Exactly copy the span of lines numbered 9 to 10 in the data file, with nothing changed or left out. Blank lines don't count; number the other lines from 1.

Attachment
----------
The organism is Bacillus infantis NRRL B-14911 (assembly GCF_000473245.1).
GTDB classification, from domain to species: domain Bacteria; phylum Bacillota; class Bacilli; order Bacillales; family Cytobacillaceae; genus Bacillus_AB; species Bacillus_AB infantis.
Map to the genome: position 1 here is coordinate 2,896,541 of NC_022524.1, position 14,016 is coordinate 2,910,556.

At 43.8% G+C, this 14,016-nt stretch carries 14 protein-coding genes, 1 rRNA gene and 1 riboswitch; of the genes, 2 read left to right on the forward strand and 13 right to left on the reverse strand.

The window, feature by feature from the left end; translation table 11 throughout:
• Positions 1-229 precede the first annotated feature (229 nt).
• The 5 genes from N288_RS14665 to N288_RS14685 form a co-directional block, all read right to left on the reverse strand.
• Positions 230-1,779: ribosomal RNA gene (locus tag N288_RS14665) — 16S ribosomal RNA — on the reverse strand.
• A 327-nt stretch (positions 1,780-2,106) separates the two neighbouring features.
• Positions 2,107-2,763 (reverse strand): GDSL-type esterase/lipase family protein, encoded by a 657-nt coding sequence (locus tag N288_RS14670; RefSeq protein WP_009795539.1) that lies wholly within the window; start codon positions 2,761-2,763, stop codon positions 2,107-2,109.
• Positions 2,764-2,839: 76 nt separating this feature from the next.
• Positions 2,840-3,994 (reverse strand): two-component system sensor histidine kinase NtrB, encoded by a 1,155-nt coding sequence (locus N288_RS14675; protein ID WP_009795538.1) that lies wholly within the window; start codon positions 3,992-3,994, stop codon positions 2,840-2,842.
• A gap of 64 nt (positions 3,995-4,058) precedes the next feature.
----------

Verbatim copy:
• A 327-nt stretch (positions 1,780-2,106) separates the two neighbouring features.
• Positions 2,107-2,763 (reverse strand): GDSL-type esterase/lipase family protein, encoded by a 657-nt coding sequence (locus tag N288_RS14670; RefSeq protein WP_009795539.1) that lies wholly within the window; start codon positions 2,761-2,763, stop codon positions 2,107-2,109.